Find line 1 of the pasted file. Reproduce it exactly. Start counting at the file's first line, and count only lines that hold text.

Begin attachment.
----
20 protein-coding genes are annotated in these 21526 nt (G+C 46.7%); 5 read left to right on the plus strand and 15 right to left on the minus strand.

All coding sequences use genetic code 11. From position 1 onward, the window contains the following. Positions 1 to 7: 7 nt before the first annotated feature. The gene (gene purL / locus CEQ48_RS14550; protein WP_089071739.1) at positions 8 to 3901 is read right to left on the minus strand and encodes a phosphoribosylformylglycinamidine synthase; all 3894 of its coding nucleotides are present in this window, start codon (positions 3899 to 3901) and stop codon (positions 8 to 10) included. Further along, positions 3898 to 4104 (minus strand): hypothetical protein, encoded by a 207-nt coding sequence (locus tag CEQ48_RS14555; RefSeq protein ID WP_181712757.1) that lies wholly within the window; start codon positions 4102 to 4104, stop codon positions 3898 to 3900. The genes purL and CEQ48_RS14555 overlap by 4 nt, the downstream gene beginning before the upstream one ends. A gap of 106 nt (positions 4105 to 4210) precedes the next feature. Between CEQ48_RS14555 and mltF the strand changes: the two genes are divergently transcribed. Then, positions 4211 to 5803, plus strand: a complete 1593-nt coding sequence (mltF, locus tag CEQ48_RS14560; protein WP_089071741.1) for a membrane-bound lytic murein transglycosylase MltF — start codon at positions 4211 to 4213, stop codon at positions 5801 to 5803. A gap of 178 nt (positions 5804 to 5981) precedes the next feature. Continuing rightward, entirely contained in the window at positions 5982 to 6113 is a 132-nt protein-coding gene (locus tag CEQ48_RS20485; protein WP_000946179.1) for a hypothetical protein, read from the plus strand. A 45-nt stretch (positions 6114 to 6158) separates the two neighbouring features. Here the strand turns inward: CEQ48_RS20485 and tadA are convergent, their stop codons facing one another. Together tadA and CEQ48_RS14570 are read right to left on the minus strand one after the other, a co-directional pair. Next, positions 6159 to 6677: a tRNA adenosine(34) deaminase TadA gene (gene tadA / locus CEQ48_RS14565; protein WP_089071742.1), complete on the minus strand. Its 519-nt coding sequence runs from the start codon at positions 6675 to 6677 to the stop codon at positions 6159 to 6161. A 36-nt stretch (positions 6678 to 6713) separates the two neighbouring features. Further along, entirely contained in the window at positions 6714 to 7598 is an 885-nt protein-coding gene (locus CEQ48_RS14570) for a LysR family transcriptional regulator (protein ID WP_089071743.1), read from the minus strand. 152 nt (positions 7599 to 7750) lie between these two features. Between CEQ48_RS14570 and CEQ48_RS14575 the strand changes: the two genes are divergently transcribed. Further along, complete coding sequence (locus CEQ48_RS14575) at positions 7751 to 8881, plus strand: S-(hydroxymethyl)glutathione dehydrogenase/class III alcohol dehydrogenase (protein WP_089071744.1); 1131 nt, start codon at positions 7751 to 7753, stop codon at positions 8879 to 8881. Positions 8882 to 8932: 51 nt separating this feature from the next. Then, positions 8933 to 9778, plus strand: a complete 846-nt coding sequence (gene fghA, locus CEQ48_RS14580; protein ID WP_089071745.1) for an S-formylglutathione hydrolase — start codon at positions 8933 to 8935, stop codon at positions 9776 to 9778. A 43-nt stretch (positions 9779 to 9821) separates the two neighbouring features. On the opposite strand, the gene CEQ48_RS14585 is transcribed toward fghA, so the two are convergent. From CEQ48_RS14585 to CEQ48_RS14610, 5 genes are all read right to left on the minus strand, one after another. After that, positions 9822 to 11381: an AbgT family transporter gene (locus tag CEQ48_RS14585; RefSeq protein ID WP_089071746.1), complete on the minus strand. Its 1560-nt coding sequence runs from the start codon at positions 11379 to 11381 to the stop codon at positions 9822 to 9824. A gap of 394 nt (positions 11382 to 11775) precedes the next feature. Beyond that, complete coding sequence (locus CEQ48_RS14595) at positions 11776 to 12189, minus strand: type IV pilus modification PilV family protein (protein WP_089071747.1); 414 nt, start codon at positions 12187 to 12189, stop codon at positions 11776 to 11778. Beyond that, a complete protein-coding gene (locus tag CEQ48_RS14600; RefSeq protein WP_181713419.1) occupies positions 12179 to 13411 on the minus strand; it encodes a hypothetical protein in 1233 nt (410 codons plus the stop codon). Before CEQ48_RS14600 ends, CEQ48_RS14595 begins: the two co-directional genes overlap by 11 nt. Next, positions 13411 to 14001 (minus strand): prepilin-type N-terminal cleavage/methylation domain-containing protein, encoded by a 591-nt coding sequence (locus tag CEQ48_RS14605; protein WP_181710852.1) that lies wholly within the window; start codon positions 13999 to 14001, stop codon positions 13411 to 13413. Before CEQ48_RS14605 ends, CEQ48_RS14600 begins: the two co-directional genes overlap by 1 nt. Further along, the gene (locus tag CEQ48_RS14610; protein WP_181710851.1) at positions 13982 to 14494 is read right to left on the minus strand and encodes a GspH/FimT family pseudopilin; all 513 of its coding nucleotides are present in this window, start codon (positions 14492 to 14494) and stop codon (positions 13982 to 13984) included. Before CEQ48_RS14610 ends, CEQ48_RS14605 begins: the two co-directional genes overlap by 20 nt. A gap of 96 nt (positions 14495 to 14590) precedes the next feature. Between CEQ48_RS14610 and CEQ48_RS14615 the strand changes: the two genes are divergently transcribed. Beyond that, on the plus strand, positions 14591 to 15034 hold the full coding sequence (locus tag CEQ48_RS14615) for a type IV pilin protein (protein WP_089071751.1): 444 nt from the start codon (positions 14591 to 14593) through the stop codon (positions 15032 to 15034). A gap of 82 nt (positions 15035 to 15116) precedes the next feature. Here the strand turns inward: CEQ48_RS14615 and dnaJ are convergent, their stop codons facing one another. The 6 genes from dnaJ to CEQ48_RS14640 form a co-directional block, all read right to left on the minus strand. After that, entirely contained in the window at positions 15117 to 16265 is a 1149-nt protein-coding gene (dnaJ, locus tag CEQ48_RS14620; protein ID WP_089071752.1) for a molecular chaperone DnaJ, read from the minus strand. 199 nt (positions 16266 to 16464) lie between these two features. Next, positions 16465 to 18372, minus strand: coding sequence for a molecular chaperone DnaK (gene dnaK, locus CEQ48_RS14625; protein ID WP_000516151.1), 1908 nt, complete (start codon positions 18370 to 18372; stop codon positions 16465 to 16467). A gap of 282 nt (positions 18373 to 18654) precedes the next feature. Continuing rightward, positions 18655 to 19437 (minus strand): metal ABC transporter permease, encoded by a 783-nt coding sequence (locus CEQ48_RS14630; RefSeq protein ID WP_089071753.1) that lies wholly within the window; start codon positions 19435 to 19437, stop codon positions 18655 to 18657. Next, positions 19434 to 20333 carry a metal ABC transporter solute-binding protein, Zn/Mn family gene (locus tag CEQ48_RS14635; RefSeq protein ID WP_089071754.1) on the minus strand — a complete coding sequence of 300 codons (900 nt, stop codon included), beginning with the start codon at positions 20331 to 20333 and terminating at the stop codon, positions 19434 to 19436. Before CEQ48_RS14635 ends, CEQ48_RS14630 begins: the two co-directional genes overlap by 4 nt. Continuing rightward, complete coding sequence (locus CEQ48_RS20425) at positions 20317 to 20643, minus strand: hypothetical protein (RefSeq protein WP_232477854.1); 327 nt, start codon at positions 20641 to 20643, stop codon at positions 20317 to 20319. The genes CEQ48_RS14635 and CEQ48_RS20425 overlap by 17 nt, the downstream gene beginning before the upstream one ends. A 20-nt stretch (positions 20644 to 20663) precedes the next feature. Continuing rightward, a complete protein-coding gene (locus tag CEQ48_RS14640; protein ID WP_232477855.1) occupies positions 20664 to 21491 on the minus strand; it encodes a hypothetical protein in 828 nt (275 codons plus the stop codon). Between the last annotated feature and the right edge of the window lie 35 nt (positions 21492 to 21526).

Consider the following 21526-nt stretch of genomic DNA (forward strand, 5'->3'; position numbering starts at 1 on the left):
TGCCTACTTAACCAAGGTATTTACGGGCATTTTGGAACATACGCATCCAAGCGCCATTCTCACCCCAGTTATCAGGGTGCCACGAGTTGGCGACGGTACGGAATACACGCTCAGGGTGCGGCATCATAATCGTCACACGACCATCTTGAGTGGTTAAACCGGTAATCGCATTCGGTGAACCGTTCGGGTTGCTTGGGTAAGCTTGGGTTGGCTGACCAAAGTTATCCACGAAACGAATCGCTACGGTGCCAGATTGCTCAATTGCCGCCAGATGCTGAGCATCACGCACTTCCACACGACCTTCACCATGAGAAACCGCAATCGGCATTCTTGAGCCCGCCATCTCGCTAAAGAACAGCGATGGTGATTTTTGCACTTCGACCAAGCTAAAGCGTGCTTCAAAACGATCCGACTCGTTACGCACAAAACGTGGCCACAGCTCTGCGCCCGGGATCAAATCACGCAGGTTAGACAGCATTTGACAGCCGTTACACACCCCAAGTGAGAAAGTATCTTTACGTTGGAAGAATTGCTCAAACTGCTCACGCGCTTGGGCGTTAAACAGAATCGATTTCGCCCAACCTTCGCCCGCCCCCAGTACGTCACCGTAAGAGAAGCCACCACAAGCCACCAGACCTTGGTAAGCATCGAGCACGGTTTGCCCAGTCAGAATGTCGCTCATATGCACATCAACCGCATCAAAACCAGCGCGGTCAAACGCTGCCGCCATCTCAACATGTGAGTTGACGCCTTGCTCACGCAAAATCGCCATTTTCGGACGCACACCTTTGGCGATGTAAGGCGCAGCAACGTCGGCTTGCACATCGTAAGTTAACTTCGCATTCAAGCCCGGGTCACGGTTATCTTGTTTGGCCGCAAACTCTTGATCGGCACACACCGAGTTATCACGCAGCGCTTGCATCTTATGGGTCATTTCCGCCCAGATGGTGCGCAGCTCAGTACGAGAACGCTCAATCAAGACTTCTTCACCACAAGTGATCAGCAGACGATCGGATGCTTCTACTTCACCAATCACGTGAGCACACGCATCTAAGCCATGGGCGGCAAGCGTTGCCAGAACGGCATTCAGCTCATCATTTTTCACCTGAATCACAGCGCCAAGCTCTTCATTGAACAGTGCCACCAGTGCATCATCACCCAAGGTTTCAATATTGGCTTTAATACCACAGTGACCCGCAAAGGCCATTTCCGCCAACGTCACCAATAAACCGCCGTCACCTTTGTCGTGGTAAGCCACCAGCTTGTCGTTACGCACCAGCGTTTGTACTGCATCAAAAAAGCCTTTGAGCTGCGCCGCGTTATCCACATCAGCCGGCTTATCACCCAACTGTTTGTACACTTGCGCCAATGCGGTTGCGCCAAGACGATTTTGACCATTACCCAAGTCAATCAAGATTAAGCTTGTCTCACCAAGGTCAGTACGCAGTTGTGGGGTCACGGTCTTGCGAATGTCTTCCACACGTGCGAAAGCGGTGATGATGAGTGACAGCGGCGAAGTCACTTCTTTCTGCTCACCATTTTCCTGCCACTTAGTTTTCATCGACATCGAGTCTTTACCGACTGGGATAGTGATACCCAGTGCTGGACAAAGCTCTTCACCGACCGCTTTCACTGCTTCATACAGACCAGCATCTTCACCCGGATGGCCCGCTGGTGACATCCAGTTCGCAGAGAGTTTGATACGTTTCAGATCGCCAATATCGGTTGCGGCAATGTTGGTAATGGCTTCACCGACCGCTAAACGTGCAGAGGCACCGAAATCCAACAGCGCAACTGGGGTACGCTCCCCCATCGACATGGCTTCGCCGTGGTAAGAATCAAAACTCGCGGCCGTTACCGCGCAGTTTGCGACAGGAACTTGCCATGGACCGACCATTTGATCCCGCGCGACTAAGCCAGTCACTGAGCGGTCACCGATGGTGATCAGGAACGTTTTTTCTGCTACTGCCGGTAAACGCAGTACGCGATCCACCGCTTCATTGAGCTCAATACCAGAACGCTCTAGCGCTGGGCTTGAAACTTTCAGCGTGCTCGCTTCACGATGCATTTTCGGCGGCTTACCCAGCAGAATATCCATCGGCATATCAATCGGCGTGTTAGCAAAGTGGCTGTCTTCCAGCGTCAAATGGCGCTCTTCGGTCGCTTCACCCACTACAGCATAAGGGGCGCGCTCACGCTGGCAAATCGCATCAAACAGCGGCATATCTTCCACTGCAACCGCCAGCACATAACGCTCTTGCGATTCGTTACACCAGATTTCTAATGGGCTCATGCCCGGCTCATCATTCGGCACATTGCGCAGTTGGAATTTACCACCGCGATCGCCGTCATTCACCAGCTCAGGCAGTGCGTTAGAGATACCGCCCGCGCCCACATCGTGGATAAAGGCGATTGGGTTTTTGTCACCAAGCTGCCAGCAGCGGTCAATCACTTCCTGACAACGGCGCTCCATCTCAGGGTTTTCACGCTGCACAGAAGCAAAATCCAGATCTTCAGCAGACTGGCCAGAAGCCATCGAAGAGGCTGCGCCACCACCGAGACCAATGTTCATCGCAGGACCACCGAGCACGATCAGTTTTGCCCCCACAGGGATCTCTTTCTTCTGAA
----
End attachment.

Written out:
20 protein-coding genes are annotated in these 21526 nt (G+C 46.7%); 5 read left to right on the plus strand and 15 right to left on the minus strand.